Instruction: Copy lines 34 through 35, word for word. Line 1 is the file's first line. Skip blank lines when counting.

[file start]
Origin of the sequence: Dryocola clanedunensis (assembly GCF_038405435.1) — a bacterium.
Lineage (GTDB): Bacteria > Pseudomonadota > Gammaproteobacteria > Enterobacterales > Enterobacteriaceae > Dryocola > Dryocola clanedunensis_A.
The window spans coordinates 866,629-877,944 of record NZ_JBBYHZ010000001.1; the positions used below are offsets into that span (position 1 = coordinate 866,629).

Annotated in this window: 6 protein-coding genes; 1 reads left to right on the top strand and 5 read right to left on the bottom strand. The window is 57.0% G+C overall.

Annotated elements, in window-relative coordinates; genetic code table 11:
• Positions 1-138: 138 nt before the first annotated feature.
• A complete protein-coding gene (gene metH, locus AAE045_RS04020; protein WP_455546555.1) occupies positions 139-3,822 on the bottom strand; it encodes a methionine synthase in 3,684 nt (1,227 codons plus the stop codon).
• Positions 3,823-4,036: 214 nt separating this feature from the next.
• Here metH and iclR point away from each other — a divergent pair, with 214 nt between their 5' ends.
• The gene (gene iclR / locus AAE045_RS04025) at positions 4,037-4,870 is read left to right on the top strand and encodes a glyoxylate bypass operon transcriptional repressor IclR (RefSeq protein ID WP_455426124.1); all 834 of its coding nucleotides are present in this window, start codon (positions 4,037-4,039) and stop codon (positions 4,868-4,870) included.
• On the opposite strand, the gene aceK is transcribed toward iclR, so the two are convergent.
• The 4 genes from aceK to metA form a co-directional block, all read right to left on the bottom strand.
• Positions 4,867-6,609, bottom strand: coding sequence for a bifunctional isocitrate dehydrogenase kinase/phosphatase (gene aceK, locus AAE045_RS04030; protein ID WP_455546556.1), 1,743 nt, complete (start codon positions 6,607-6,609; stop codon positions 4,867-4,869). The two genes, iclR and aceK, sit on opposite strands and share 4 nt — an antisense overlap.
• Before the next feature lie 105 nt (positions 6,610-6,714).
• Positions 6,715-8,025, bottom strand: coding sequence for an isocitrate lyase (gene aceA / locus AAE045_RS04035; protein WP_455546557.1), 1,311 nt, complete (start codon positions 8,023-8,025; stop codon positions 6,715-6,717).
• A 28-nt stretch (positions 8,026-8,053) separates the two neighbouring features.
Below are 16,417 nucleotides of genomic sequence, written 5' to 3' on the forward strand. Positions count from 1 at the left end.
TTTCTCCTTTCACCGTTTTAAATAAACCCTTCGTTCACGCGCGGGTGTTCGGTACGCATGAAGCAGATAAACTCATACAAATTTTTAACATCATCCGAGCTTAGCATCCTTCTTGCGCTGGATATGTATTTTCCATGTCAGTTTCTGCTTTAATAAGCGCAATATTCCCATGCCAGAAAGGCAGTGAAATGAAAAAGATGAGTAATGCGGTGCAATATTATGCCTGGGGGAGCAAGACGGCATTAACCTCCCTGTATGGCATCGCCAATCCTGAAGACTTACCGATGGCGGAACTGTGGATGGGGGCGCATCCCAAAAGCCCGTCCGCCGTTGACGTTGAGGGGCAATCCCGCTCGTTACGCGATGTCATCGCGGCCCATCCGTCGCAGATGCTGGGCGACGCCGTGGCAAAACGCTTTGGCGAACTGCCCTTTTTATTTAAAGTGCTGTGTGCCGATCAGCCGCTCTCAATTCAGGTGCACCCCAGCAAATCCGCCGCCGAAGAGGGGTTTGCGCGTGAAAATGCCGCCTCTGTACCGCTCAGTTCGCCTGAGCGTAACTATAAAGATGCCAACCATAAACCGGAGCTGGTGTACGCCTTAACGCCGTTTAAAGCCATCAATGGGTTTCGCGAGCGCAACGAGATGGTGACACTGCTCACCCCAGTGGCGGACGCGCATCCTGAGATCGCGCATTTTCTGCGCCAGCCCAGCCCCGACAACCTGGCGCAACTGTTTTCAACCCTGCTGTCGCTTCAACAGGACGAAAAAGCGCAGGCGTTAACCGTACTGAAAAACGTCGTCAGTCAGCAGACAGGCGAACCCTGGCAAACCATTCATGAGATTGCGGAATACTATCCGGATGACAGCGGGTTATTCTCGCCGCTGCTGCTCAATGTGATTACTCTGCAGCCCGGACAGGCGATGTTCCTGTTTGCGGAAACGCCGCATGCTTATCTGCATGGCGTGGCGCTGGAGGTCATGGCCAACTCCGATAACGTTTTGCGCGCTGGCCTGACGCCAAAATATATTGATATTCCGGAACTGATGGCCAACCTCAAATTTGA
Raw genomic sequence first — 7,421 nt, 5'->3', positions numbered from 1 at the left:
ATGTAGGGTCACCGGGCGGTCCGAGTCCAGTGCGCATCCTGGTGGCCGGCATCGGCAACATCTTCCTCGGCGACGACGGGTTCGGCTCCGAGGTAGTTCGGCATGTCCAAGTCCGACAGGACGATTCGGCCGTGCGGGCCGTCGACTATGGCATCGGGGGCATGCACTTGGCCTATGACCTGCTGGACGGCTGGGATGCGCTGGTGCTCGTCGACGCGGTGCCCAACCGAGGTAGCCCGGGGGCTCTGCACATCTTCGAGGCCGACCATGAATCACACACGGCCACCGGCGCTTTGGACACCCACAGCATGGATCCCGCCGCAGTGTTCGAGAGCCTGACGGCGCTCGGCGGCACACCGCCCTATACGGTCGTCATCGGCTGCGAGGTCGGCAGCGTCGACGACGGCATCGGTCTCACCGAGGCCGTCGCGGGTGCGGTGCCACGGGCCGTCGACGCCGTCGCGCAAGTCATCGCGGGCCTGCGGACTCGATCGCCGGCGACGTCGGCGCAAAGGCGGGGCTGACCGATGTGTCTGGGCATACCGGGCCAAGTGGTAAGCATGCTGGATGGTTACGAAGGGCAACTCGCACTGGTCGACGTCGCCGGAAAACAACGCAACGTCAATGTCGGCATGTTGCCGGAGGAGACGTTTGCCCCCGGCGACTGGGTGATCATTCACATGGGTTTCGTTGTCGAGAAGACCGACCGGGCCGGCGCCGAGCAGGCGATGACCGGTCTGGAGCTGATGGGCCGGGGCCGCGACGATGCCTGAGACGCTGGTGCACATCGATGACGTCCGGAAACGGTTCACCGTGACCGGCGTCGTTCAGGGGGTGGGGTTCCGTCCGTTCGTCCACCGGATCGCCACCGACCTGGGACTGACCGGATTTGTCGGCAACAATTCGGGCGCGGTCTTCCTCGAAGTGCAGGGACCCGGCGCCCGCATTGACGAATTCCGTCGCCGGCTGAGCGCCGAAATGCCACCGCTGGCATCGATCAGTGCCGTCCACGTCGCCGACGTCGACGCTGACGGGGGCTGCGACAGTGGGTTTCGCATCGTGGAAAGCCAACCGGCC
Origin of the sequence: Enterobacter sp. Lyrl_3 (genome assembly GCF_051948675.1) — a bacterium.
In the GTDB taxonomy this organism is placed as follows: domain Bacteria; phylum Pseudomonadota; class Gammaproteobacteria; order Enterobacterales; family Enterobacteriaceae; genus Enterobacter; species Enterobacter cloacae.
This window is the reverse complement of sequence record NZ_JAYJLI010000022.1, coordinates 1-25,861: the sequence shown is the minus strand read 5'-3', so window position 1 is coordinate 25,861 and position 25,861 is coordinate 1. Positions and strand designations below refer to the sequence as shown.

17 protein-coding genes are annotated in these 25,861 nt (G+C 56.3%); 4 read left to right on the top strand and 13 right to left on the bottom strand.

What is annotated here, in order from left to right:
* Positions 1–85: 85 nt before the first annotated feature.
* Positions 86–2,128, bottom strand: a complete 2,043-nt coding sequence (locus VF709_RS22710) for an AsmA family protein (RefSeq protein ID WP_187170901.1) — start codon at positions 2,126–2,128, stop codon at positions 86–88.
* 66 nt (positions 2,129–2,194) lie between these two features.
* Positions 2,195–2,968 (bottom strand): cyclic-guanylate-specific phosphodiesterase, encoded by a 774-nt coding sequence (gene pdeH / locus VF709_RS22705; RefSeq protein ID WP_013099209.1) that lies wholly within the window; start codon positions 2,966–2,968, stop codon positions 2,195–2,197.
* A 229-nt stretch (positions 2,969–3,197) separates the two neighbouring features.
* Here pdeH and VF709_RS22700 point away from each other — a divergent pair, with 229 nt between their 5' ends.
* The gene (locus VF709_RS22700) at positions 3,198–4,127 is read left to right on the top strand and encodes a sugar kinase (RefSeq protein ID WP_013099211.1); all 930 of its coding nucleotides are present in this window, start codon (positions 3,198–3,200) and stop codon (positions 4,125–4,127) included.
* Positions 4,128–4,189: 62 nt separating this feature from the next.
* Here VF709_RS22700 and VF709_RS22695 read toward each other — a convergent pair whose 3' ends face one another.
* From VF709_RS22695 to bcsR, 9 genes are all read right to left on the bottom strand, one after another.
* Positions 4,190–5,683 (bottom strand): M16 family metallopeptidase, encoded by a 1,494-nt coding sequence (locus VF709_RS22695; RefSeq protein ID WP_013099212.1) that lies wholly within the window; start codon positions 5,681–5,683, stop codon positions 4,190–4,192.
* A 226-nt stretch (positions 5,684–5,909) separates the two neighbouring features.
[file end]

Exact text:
* Here VF709_RS22700 and VF709_RS22695 read toward each other — a convergent pair whose 3' ends face one another.
* From VF709_RS22695 to bcsR, 9 genes are all read right to left on the bottom strand, one after another.